When firms like LRI consult with companies they have to file reports with the labor department explaining what they were contracted for and how much they were paid.
On these reports, LRI is required to note its activities in dealing with a union, to which it put down that it was, “Engaged to communicate to employees regarding exercising their rights to organize and bargain collectively.” The form also requires the company indicate if its efforts are “to persuade employees to exercise or not to exercise, or persuade employees as to the manner of exercising, the right to organize and bargain collectively through representatives of their own choosing.”
Flores has handled meetings in Milwaukee, while O’Mara has held meetings with employees at Colectivo’s Chicago locations, Laskonis said.
O’Mara’s firm is frequently hired by LRI. In February it was paid $3,000 plus expenses to consult Archer-Daniels-Midland for one day.
The meetings with Flores and O’Mara were written into workers’ schedules, Laskonis said. And when an employee missed a meeting, Colectivo had it rescheduled. This had the effect, she said, of making the meetings feel mandatory.
When Laskonis met with Flores, she said Flores said a union could force workers to strike. And, according to Laskonis, he shared an anecdote about working at a grocery store that was unionized and that a strike forced the grocery story to close.
The National Labor Relations Act (NLRA) prohibits employers threatening closure of a business if a union or labor organization comes into the workplace. Based on Laskonis’ description, that’s likely not what Flores did.
In 2006, brothers Gus Flores and Carlos Flores represented a company’s position to employees attempting to start a union at Alstyle Apparel in Anaheim, CA. A case ended up at the National Labor Relations Board, which ultimately found the company undertook unfair labor practices while opposing the unionization efforts of its employees.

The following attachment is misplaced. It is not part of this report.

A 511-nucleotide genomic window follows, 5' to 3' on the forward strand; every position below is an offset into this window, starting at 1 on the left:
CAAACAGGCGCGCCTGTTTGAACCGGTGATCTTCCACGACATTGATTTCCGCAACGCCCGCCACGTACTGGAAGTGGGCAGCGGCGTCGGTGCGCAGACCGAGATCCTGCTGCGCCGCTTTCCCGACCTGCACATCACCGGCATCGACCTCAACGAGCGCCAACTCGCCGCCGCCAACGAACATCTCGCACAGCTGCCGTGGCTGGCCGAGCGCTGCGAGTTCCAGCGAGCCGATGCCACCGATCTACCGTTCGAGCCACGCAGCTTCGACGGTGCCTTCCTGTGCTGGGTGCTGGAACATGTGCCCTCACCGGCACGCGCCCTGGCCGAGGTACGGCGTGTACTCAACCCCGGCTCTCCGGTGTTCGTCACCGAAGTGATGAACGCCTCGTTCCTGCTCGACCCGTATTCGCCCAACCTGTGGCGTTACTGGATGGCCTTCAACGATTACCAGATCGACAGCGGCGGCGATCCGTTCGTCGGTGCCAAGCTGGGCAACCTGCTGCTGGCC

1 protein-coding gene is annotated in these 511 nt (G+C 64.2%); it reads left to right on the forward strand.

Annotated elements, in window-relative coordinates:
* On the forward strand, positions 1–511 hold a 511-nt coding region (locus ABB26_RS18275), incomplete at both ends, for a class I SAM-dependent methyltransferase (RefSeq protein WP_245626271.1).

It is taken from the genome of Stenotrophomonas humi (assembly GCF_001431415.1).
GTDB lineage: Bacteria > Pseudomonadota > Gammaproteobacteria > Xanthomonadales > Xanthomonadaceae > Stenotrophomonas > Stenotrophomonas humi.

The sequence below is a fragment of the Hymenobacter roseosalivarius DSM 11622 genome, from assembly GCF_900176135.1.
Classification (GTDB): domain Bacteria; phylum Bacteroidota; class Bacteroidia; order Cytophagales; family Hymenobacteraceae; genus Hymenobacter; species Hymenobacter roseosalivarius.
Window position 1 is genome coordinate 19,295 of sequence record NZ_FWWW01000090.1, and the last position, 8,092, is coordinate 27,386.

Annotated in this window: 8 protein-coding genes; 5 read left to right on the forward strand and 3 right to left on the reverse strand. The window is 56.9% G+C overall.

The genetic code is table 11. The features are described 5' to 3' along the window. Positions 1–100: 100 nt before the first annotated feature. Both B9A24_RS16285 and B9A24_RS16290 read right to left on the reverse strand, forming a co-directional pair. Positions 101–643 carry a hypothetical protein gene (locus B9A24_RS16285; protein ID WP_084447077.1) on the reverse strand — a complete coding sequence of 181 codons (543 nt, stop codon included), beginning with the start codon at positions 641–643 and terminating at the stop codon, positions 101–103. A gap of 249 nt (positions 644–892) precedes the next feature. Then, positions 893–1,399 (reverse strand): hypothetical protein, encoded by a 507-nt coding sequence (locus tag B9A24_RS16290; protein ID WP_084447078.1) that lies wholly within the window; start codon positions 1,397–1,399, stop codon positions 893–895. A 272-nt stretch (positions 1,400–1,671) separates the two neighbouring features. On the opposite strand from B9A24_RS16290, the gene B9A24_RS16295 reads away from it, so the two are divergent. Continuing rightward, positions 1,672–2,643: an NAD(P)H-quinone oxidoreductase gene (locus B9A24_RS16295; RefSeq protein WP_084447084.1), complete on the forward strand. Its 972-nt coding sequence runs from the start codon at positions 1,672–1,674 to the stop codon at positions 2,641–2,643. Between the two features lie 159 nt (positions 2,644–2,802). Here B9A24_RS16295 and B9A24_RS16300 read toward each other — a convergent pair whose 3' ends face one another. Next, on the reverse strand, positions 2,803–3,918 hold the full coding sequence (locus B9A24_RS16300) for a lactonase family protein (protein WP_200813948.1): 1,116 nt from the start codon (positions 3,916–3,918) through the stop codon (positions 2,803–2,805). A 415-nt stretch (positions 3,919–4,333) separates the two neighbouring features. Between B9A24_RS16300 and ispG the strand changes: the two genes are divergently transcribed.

In the published decision from the case, the board wrote “Though somewhat vague, and sometimes inconsistent, all witnesses testified essentially that Gus Flores described potential consequences of union representation as including stymied bargaining and strikes with resultant plant closure and or job loss, drawing on recent, widespread grocery store strikes as illustrative examples.”
The board found that Flores’ “dissuasive union discussions with union employees” in this case did not violate the the NLRA, but did demonstrate the company’s “keen desire to remain nonunion.”
“I was concerned that these meetings would be successful in intimidating some of our coworkers,” Laskonis told Urban Milwaukee. But, according to Laskonis, they’ve had the opposite effect.
The union has received “an influx of authorization cards since they started holding these meetings.” She said the union has more than the 30% of employees needed to trigger an NLRB election, but they’re going to wait until they have a larger majority of workers to “take the next step.”
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- Did Colectivo Hire Union Busters? - Graham Kilmer - Oct 8th, 2020
- Mayor Tom Barrett released the following statement on workers organizing at Colectivo: - Mayor Tom Barrett - Oct 2nd, 2020
- County Supervisors Express Support for Colectivo Workers Union - Milwaukee County Board of Supervisors - Sep 25th, 2020
- We have your back, Colectivo workers - Milwaukee Common Council - Sep 22nd, 2020
- Colectivo workers deserve a platform to have their voices heard - Ald. Khalif Rainey - Sep 21st, 2020
- Colectivo Owners Oppose Union - Graham Kilmer - Aug 25th, 2020
- Colectivo Workers Organizing A Union - Graham Kilmer - Aug 17th, 2020
Read more about Union Effort at Colectivo here